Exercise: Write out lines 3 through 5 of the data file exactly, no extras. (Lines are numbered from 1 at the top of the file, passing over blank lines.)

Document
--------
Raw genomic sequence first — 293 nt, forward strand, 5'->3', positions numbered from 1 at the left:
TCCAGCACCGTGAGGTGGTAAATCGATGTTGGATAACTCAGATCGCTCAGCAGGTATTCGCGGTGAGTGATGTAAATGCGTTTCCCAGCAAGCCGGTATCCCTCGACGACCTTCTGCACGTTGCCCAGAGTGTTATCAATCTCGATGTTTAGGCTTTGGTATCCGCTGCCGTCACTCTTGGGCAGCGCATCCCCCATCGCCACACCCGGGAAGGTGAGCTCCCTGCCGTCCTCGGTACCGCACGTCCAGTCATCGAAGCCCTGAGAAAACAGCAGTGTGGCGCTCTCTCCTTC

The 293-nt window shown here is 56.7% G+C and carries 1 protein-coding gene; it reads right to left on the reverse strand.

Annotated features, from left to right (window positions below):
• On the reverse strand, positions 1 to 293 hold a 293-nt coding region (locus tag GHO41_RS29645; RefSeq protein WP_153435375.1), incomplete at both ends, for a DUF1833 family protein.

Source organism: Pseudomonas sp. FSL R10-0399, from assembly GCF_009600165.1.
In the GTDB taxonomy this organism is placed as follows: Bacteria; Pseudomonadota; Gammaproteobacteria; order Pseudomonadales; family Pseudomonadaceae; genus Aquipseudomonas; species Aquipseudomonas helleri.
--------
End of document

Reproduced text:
The 293-nt window shown here is 56.7% G+C and carries 1 protein-coding gene; it reads right to left on the reverse strand.

Annotated features, from left to right (window positions below):
• On the reverse strand, positions 1 to 293 hold a 293-nt coding region (locus tag GHO41_RS29645; RefSeq protein WP_153435375.1), incomplete at both ends, for a DUF1833 family protein.